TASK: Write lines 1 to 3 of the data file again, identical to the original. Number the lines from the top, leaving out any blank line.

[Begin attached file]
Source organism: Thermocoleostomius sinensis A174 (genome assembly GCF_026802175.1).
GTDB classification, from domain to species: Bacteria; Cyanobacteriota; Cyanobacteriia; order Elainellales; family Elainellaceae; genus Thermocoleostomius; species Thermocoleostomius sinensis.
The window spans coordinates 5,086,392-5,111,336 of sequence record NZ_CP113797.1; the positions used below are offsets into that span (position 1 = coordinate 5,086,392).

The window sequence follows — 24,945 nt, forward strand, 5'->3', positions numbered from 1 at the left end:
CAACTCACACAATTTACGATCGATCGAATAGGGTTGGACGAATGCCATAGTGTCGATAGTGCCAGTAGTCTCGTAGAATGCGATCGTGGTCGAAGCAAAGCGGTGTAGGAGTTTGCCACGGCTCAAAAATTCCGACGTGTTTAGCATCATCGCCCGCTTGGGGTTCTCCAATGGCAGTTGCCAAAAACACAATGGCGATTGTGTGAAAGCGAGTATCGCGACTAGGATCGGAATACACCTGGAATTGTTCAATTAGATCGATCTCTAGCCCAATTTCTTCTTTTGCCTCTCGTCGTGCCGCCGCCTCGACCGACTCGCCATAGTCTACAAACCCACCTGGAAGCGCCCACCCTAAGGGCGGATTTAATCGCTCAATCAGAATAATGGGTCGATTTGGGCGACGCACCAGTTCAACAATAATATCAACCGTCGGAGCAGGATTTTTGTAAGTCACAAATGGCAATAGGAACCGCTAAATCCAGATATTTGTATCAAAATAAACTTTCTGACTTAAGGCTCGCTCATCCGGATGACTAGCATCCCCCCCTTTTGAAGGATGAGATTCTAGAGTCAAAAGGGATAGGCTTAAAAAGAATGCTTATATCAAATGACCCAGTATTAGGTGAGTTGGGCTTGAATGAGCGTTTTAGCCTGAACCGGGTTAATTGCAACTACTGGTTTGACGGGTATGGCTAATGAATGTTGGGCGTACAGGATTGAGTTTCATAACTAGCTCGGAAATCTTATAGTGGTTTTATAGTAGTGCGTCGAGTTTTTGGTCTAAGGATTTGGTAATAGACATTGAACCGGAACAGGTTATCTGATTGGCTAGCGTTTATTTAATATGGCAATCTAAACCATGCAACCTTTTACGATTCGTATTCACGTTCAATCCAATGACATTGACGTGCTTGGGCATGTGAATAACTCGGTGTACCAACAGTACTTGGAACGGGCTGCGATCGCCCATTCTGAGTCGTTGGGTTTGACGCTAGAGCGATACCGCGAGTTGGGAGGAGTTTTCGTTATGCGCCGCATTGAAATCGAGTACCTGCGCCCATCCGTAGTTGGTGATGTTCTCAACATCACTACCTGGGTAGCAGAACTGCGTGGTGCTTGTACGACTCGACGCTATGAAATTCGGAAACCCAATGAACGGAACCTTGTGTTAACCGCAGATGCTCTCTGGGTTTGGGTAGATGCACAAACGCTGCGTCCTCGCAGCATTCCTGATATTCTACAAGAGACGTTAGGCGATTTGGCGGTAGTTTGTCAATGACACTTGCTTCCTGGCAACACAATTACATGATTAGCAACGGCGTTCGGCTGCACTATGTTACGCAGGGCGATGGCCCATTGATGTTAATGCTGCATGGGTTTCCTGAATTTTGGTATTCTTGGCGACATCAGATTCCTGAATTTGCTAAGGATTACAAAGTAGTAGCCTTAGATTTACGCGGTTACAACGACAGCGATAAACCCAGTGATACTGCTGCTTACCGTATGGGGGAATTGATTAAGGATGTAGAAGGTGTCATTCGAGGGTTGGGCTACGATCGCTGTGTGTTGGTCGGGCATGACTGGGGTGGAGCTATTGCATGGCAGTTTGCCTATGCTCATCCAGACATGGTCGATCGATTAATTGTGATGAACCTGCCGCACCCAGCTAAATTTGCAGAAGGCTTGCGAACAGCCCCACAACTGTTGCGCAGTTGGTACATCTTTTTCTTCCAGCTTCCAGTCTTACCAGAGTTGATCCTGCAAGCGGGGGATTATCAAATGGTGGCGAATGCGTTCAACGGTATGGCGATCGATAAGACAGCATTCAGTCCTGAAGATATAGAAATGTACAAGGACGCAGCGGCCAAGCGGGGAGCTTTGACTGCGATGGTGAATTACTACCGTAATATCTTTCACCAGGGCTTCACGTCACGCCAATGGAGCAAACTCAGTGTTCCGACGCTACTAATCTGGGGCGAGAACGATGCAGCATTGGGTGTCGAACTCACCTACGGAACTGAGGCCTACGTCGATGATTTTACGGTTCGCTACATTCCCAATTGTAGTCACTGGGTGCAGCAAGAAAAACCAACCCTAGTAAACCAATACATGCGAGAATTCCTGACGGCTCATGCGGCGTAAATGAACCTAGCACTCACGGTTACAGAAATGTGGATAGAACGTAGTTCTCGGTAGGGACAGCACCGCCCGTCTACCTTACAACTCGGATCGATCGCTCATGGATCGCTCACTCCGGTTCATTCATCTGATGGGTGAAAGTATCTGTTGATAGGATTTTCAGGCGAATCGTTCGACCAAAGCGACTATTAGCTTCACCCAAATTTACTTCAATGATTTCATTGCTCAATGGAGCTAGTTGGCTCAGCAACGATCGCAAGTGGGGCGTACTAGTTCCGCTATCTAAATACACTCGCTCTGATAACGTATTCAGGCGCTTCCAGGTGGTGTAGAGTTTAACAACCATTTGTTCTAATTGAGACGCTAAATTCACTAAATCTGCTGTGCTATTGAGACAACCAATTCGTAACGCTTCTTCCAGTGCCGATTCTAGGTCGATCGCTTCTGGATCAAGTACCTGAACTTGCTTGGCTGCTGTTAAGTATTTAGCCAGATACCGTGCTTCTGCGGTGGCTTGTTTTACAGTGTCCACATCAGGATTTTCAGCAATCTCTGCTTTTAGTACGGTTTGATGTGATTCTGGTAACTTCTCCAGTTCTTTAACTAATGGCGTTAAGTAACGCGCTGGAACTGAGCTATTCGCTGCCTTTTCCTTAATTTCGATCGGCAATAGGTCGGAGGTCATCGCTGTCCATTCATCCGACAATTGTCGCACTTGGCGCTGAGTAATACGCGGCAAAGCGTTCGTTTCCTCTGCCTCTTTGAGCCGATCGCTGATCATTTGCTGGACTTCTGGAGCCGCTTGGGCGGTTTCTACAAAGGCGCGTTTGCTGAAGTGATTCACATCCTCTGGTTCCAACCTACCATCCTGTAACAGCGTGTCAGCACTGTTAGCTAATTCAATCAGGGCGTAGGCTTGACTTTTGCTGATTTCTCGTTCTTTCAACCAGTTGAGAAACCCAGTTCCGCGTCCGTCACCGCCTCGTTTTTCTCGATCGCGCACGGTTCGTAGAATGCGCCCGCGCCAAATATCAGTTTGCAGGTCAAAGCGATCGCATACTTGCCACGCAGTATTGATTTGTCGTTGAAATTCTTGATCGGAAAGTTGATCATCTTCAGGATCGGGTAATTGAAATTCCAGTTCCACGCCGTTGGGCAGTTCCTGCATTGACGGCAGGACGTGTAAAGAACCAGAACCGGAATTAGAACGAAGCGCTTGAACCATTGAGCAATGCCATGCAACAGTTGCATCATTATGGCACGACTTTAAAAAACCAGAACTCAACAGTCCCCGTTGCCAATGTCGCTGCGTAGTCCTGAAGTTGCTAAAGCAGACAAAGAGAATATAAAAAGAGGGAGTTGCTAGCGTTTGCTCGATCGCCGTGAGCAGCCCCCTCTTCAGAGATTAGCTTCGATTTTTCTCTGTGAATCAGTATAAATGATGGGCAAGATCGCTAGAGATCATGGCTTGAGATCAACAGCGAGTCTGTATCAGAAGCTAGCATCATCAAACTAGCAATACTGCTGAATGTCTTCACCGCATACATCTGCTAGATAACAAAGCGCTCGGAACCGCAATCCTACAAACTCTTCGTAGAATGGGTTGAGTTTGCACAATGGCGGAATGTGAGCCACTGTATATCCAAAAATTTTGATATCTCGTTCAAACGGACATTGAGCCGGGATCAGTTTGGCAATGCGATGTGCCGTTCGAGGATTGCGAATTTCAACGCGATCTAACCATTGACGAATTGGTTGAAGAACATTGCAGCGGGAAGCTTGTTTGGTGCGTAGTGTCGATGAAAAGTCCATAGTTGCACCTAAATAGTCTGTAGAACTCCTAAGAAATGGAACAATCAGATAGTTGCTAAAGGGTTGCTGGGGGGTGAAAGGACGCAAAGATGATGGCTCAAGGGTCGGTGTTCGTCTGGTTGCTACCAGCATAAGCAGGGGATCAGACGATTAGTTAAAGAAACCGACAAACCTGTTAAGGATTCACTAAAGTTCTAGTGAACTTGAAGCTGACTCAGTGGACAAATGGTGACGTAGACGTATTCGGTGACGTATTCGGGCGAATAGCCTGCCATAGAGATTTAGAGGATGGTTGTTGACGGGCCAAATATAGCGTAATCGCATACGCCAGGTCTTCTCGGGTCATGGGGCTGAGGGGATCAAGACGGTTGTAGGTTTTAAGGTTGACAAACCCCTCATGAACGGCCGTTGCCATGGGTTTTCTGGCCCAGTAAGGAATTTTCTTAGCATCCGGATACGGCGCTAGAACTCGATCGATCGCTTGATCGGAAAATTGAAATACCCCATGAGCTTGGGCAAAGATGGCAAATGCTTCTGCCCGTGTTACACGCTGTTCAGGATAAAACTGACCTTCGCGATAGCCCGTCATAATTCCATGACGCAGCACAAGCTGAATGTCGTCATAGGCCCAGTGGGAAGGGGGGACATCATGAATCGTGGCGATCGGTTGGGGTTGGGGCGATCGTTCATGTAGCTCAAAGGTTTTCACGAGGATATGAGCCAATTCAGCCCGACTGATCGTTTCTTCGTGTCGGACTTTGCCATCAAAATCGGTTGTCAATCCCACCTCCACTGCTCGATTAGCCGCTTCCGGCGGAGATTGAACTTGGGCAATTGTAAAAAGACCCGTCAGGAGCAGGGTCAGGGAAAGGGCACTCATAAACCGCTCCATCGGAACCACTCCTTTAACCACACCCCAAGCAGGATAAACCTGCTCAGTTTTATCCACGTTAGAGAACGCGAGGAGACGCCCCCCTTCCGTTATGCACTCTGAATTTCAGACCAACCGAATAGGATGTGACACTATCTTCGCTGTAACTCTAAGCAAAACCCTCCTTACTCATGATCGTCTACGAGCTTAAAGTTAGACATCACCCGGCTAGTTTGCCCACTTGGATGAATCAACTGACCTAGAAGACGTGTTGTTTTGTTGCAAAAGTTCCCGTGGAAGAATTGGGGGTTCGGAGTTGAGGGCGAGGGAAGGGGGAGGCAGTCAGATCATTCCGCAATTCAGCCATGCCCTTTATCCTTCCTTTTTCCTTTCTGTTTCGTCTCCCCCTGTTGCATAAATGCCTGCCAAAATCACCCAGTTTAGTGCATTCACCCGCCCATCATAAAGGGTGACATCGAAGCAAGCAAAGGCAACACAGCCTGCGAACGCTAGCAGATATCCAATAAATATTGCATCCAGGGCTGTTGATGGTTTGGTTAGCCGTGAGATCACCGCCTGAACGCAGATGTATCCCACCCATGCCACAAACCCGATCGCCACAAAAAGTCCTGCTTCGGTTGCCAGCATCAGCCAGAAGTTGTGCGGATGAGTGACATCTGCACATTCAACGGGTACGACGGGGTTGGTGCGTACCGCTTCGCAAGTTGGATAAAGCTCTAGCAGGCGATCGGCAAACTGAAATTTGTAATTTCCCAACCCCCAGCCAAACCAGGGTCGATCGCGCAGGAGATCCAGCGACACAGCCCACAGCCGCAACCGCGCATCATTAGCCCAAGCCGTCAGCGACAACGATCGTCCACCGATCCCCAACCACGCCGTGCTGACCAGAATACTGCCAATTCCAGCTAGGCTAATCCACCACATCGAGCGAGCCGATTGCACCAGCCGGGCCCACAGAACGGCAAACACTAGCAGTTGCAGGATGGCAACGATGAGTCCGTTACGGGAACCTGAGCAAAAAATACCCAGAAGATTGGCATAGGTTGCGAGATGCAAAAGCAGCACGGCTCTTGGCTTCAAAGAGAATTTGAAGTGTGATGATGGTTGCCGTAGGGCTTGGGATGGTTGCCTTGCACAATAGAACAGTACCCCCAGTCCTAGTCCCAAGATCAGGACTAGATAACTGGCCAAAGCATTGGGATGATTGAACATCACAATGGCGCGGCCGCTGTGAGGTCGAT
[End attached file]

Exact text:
Source organism: Thermocoleostomius sinensis A174 (genome assembly GCF_026802175.1).
GTDB classification, from domain to species: Bacteria; Cyanobacteriota; Cyanobacteriia; order Elainellales; family Elainellaceae; genus Thermocoleostomius; species Thermocoleostomius sinensis.
The window spans coordinates 5,086,392-5,111,336 of sequence record NZ_CP113797.1; the positions used below are offsets into that span (position 1 = coordinate 5,086,392).